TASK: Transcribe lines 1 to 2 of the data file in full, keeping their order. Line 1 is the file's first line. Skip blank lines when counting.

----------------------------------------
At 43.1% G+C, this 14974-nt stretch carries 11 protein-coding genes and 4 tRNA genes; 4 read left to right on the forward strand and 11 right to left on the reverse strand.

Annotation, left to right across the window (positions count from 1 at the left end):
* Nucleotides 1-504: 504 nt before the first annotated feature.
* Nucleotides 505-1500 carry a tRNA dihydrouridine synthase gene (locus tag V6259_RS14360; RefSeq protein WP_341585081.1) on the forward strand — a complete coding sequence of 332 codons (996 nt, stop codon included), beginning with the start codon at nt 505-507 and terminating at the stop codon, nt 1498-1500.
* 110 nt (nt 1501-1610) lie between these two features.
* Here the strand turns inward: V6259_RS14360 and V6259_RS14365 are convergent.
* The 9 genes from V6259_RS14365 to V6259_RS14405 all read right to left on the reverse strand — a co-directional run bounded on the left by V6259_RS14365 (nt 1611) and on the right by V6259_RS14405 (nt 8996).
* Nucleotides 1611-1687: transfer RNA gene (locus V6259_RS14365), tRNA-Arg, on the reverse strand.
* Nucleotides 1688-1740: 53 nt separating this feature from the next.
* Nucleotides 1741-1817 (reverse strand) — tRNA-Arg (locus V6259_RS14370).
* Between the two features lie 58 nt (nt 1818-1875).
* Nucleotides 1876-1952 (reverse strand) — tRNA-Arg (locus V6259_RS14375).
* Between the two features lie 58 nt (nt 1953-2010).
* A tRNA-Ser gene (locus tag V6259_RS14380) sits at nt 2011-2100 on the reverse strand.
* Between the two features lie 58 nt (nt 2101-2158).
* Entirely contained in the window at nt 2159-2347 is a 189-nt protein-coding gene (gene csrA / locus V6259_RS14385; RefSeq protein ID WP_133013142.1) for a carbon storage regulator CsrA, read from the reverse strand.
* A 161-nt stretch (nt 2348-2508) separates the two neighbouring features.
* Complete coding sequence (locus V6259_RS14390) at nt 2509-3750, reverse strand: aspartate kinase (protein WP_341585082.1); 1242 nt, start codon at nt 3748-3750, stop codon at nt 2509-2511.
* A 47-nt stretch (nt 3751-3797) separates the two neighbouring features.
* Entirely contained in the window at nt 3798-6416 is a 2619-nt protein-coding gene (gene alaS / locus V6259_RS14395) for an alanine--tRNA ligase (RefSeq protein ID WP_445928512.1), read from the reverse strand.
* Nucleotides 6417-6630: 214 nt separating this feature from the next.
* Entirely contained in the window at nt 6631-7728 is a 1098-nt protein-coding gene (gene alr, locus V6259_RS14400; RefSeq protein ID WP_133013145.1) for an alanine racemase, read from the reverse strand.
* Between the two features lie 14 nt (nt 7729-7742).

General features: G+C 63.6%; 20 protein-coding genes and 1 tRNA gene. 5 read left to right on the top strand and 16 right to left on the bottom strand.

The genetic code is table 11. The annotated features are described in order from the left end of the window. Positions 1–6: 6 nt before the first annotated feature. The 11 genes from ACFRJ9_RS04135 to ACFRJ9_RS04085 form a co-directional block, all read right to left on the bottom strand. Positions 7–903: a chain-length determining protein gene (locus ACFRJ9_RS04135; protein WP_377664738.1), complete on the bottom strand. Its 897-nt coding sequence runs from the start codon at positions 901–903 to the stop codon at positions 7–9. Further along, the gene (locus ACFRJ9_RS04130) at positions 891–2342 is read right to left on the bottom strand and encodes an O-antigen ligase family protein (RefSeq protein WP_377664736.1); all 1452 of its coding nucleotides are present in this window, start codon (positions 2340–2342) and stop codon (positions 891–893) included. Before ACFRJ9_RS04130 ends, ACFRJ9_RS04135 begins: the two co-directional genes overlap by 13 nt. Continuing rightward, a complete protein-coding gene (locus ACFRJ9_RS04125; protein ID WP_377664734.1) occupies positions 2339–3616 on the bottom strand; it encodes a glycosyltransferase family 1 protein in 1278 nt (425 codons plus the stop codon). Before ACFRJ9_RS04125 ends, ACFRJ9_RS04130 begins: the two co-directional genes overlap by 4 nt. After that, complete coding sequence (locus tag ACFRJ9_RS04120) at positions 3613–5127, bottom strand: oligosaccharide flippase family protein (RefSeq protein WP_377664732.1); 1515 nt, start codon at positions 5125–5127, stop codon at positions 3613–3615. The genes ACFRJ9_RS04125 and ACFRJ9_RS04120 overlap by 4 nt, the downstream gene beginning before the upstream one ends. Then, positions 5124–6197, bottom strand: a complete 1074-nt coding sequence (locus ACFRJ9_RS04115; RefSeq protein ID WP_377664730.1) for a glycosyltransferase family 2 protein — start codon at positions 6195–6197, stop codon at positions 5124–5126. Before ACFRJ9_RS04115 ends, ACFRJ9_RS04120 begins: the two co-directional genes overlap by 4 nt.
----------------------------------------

At 43.1% G+C, this 14974-nt stretch carries 11 protein-coding genes and 4 tRNA genes; 4 read left to right on the forward strand and 11 right to left on the reverse strand.

Annotation, left to right across the window (positions count from 1 at the left end):